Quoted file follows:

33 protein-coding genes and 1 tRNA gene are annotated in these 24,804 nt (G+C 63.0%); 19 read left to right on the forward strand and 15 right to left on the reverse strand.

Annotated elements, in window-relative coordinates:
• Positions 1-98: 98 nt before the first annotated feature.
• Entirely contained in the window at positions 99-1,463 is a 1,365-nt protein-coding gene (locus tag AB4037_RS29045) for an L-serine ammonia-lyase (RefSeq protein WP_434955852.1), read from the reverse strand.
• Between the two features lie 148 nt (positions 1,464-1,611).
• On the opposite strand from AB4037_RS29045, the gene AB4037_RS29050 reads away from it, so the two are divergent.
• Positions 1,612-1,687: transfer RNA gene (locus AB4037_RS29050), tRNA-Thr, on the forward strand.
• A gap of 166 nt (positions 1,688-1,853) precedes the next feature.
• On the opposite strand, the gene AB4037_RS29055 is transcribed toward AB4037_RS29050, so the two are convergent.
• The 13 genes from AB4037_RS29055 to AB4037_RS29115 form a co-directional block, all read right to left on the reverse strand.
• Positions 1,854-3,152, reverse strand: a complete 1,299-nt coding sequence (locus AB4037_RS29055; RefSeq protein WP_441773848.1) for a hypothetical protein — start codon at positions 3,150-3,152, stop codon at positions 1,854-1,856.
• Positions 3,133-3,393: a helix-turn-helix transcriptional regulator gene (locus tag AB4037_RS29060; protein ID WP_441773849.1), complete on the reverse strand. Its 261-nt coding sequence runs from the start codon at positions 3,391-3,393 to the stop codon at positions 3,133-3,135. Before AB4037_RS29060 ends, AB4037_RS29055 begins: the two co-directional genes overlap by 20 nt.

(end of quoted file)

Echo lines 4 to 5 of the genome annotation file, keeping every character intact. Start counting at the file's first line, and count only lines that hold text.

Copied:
• Entirely contained in the window at positions 99-1,463 is a 1,365-nt protein-coding gene (locus tag AB4037_RS29045) for an L-serine ammonia-lyase (RefSeq protein WP_434955852.1), read from the reverse strand.
• Between the two features lie 148 nt (positions 1,464-1,611).